Implementing American Heart Association Pediatric and Adult Nutrition Guidelines
A Scientific Statement From the American Heart Association Nutrition Committee of the Council on Nutrition, Physical Activity and Metabolism, Council on Cardiovascular Disease in the Young, Council on Arteriosclerosis, Thrombosis and Vascular Biology, Council on Cardiovascular Nursing, Council on Epidemiology and Prevention, and Council for High Blood Pressure Research
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Cardiovascular disease mortality rates have fallen by ≈50% over the past 50 to 60 years. However, cardiovascular disease prevalence remains high, and cardiovascular disease is still the leading cause of death and disability in the United States.1,2 It has been estimated that preventive efforts have contributed to at least half of this decline, with the primary contribution coming from declines in mean blood cholesterol concentrations, mean blood pressure levels, and tobacco use rates. Regrettably, during this past decade, the increased prevalence of obesity and diabetes mellitus has dramatically slowed the secular decline in cardiovascular mortality rates.1,3,4 In fact, in the United States, the contribution of prevention to the decline of cardiovascular mortality is now much lower than in other industrialized countries and the United States historically.1,5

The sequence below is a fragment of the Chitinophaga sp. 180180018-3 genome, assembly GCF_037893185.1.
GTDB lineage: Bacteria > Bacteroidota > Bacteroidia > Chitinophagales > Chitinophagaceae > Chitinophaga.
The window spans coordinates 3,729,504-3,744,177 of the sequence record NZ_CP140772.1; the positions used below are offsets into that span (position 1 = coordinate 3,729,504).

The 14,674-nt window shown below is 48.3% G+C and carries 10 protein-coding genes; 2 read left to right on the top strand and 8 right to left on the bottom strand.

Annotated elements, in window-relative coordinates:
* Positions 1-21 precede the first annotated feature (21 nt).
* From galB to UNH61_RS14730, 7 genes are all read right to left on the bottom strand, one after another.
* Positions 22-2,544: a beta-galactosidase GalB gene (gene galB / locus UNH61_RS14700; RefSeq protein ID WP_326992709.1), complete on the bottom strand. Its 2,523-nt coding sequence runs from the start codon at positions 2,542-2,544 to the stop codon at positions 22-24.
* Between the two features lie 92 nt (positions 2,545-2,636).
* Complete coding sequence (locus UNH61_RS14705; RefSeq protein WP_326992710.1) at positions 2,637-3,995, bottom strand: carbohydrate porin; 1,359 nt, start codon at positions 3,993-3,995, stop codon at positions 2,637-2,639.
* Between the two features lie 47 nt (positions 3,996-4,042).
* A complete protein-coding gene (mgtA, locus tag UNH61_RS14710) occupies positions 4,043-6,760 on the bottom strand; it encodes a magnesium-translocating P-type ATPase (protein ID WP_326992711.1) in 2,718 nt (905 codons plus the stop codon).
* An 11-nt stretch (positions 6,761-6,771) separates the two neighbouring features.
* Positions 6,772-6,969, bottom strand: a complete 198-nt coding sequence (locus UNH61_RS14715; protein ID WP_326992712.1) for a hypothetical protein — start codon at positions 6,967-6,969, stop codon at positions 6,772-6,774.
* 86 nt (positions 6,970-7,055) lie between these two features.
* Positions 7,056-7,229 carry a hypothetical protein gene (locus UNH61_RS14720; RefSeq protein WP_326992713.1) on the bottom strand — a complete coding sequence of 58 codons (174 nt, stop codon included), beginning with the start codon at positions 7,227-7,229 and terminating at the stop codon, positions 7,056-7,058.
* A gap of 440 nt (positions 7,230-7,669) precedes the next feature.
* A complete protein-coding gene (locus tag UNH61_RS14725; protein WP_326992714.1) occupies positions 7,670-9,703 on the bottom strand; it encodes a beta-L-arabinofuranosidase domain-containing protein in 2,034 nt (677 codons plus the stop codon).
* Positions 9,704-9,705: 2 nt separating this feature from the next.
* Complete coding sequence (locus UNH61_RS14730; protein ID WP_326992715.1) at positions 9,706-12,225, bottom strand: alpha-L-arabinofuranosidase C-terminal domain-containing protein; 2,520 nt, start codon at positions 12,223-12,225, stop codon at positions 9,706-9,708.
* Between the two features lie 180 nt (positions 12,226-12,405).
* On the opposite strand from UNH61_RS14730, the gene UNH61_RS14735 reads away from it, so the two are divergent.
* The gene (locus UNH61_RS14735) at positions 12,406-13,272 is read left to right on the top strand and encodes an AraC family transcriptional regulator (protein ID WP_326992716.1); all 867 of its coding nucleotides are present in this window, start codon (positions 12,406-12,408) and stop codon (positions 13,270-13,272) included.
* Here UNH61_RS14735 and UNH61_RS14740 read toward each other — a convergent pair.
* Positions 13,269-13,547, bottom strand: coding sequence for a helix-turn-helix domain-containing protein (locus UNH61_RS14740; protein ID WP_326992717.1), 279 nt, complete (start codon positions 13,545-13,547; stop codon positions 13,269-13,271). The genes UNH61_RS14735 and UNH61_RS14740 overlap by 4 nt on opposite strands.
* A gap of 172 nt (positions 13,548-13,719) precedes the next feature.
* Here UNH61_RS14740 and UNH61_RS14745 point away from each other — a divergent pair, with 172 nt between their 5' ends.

The continuing challenge is preventing the development of cardiovascular disease, especially early in life. Nutrition remains a cornerstone of that effort. Modernization and industrialization of the food supply and distribution patterns, as with our lifestyles, have produced many benefits but also unanticipated consequences.6 Decline in saturated fat and cholesterol intake, influenced by public awareness of adverse health consequences, coupled with increased availability of foods lower in cholesterol and saturated fat, has been associated with reductions in cardiovascular disease. However, recent studies of trends in the dietary patterns of the United States suggest a significant drift toward less healthful eating patterns and overconsumption of energy, which have been associated with increases in prevalence of obesity, metabolic syndrome, and type 2 diabetes mellitus.1–4 These data strongly suggest that additional emphasis is needed on ways to implement current guidelines in contemporary society. A great benefit can be achieved from adopting a heart-healthy nutrition pattern at a young age, thereby preventing the rise in cholesterol and blood pressure levels associated with excess saturated …